• 24. 3) Diagnostic Test Diagnostic test is utilized to diagnose the areas of difficulties so that appropriate remedial action can be taken later. Although the term diagnostic test is widely used, few tests are constructed solely as diagnostic tests. Commonly there are some tests which can be applied for diagnostic purposes such as phoneme discrimination test, grammar and usage tests and certain controlled writing tests. Moreover, diagnostic testing is frequently carried out for groups of students rather than for individual if only one or two students make a particular error, the teacher will not pay to much attention.
  • 25. 6.2. Types based on when the Test is conducted The types of test which are classified according to when the test is administered or conducted are divided into five sub-tests: entrance test, formative test, summative test, pre-test, and post-test.
  • 26. Entrance test is a test carried out before a teaching program begins. It is to select/determine whether a candidate can be accepted as a program participant because he/she has the required language abilities. This test is constructed based on the program which is going to be carried out and joined by the test takers. The criteria of being accepted should be on the basis of the minimum ability required to be able to join the program and the number of students needed (Djiwandono, 1996:19).
  • 27. Formative test is a test given during a course of instruction and which informs both the students and the teacher how well the student is doing. This test only includes the topics that have been taught (Richards, Platt, and Platt; 1999). .
  • 28. Summative test is a test given at the end of a course of instruction which includes all the topics that have been taught during the program. The purpose of this test is to know the progress of teaching-learning program as a whole (Djiwandono, 1996:20; Richards, Platt, and Platt, 1999).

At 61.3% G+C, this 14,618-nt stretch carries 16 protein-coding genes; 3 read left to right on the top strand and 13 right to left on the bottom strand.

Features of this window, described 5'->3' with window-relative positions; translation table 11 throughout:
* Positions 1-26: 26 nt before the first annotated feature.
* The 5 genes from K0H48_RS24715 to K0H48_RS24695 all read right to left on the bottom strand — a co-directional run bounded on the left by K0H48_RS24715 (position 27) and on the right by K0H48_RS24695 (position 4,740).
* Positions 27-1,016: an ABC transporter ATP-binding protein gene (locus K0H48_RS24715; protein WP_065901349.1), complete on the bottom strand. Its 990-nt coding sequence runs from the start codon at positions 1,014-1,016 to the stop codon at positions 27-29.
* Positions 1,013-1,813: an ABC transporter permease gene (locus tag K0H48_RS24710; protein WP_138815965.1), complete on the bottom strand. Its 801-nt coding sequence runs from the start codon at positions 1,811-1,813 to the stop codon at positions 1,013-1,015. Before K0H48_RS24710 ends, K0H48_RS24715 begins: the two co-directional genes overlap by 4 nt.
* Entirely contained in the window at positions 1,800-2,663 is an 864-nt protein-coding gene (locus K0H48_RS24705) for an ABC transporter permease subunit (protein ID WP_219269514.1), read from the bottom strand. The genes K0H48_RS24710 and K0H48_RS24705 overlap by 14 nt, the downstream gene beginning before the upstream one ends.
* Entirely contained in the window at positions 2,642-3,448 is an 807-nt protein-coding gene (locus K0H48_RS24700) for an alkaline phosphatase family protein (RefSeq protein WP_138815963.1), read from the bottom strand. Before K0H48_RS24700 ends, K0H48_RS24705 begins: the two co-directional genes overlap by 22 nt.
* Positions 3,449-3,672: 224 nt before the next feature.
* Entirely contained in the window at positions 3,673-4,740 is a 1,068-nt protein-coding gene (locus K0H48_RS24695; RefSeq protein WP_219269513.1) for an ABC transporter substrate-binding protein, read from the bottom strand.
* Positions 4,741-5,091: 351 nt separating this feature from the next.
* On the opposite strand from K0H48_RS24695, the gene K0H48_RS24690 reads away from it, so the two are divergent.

• 29. Pre-test is a test given before the teaching program to see the students’ ability at the beginning of the teaching program. The result of this test is used to see the students’ progress at the end of the program. The progress can be understood from the difference between the result of the post-test and the pre-test. .
  • 30. The post-test is a test given at the end of a program to see the progress of the students of the language ability compared to the result of the pre-test (Djiwandono, 1996: 20-2 1; Richards, Platt, and PlaIt, 1999.
  • 31. 3. Types based on How to Do the Test The test types according to how to do the test are classified in two categories, that is, written and oral tests.
  • 32. Written test is a test which requires the test participants to answer in written form the questions of which can be either written or oral. The emphasis in this type of test is the answer of the test not the questions. Although the questions are written, when the answers required are oral, this test is categorized oral test (Djiwandono, 1996:21-22). .